Would you be against a new law that enhances a congressman's financial position or that of his supporters at the expense of the rights and property of the citizenry at large? In such case, would such an enhancement - particularly in the form of an indirect payoff - be an ethical breach or a legal one? If a legal breach, should the congressman be punished for his illegal action or left immune to prosecution as is now the case?

(Nov 27 '11 at 12:26) c_andrew ♦ c_andrew's gravatar image

"Are you arguing that, in this case, Pelosi did the right thing in blocking the reform bill as it would have made the situation more unjust than it already is?"

Well, first of all, I'd like to point out that I haven't read the text of the law, only the summary in the link you pointed to. But that summary says the law "would have amended antitrust laws to require credit card companies to enter negotiations with merchants over interchange fees".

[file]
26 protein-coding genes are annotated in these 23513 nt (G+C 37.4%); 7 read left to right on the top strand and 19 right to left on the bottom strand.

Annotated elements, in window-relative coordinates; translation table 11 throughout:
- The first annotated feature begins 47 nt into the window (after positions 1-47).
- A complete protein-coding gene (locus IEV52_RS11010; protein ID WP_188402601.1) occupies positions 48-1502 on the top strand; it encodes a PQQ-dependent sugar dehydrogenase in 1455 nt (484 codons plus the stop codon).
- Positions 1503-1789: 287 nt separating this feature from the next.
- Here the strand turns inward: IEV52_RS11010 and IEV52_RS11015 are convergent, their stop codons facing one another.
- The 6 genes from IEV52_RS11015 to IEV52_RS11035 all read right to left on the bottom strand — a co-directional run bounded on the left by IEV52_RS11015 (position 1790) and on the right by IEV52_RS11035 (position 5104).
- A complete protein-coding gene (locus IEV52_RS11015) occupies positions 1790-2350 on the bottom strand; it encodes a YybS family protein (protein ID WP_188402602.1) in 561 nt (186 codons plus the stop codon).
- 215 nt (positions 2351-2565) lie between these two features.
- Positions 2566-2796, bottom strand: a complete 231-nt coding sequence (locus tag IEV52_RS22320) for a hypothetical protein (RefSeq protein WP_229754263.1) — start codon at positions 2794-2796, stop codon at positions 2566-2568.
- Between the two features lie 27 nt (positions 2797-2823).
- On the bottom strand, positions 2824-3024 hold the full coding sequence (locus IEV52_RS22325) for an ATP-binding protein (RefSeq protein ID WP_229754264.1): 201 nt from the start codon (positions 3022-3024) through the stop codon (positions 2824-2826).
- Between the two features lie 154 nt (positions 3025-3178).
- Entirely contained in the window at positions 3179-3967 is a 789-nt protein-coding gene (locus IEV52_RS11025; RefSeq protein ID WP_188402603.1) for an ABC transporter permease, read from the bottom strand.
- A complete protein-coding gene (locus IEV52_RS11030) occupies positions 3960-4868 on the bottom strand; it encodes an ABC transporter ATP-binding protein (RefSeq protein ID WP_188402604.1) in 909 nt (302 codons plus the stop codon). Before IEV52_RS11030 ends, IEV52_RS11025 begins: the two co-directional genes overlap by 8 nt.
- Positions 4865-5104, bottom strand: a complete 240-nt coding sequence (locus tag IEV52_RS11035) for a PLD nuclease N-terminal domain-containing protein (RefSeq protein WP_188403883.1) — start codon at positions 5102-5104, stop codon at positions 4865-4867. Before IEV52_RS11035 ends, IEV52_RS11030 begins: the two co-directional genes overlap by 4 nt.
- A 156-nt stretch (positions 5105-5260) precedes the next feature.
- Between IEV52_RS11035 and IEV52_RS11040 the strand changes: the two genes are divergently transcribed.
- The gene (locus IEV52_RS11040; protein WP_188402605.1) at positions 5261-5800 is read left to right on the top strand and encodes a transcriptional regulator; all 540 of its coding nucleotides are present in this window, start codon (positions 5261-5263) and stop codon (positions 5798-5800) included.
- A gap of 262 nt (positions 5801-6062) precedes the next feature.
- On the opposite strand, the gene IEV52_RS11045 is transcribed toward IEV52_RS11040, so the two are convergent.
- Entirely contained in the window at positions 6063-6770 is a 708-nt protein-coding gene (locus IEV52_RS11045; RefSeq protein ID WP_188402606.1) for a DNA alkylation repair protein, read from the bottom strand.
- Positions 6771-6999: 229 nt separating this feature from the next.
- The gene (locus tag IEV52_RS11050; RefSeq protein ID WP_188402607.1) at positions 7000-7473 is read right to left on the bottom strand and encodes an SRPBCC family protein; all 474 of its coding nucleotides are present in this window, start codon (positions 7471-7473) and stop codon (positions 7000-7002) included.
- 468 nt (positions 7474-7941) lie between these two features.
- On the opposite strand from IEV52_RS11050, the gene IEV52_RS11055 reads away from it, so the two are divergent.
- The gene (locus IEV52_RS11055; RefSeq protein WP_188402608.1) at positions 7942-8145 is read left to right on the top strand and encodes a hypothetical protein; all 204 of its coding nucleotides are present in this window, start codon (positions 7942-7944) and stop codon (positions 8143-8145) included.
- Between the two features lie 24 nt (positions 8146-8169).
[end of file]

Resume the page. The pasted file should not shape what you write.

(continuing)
Blocking such a law is a good thing. Refusing to block such a law because the law's passage would cause you to lose money, would be horrendous.

(Nov 27 '11 at 21:29) anthony anthony's gravatar image

"Would you be against a new law that enhances a congressman's financial position or that of his supporters at the expense of the rights and property of the citizenry at large?"

I am opposed to any law that violates any of the rights of anyone.

"In such case, would such an enhancement - particularly in the form of an indirect payoff - be an ethical breach or a legal one?"

I don't know. I'm not a lawyer.

(Nov 27 '11 at 21:33) anthony anthony's gravatar image

"If a legal breach, should the congressman be punished for his illegal action or left immune to prosecution as is now the case?"

I'm not sure the details of the question. What exactly is the alleged illegal action?

I don't think you can or should prosecute a member of Congress for the way s/he votes. It's just not feasible, even if desirable. The threat of such prosecutions would be abused for political purposes.

The proper way, short of revolution, to deal with a member of Congress who engages in crony capitalism, is by impeachment or non-reelection. And I'm not recommending revolution.

(Nov 27 '11 at 21:49) anthony anthony's gravatar image